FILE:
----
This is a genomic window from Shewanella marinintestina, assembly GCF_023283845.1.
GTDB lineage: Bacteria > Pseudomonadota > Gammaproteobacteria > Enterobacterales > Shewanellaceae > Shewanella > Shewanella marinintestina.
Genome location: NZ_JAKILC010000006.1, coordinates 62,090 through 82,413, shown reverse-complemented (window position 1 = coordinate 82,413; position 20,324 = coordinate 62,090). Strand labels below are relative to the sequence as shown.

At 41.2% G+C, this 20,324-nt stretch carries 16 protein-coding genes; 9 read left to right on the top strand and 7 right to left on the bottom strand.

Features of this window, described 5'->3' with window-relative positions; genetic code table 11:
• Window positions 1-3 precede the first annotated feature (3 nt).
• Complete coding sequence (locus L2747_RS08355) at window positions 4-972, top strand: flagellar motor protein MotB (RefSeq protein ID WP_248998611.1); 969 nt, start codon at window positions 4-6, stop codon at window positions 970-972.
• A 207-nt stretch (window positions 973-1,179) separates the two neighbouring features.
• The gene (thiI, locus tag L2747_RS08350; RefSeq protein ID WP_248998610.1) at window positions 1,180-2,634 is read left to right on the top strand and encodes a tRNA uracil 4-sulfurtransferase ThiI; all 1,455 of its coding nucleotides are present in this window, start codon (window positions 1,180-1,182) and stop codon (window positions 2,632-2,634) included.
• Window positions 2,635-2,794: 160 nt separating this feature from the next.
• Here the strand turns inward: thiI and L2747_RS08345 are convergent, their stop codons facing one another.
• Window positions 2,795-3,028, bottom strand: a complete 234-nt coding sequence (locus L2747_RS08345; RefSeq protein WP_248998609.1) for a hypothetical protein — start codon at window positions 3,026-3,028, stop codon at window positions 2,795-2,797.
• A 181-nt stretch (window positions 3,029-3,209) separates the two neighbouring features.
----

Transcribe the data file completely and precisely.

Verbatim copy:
This is a genomic window from Shewanella marinintestina, assembly GCF_023283845.1.
GTDB lineage: Bacteria > Pseudomonadota > Gammaproteobacteria > Enterobacterales > Shewanellaceae > Shewanella > Shewanella marinintestina.
Genome location: NZ_JAKILC010000006.1, coordinates 62,090 through 82,413, shown reverse-complemented (window position 1 = coordinate 82,413; position 20,324 = coordinate 62,090). Strand labels below are relative to the sequence as shown.

At 41.2% G+C, this 20,324-nt stretch carries 16 protein-coding genes; 9 read left to right on the top strand and 7 right to left on the bottom strand.

Features of this window, described 5'->3' with window-relative positions; genetic code table 11:
• Window positions 1-3 precede the first annotated feature (3 nt).
• Complete coding sequence (locus L2747_RS08355) at window positions 4-972, top strand: flagellar motor protein MotB (RefSeq protein ID WP_248998611.1); 969 nt, start codon at window positions 4-6, stop codon at window positions 970-972.
• A 207-nt stretch (window positions 973-1,179) separates the two neighbouring features.
• The gene (thiI, locus tag L2747_RS08350; RefSeq protein ID WP_248998610.1) at window positions 1,180-2,634 is read left to right on the top strand and encodes a tRNA uracil 4-sulfurtransferase ThiI; all 1,455 of its coding nucleotides are present in this window, start codon (window positions 1,180-1,182) and stop codon (window positions 2,632-2,634) included.
• Window positions 2,635-2,794: 160 nt separating this feature from the next.
• Here the strand turns inward: thiI and L2747_RS08345 are convergent, their stop codons facing one another.
• Window positions 2,795-3,028, bottom strand: a complete 234-nt coding sequence (locus L2747_RS08345; RefSeq protein WP_248998609.1) for a hypothetical protein — start codon at window positions 3,026-3,028, stop codon at window positions 2,795-2,797.
• A 181-nt stretch (window positions 3,029-3,209) separates the two neighbouring features.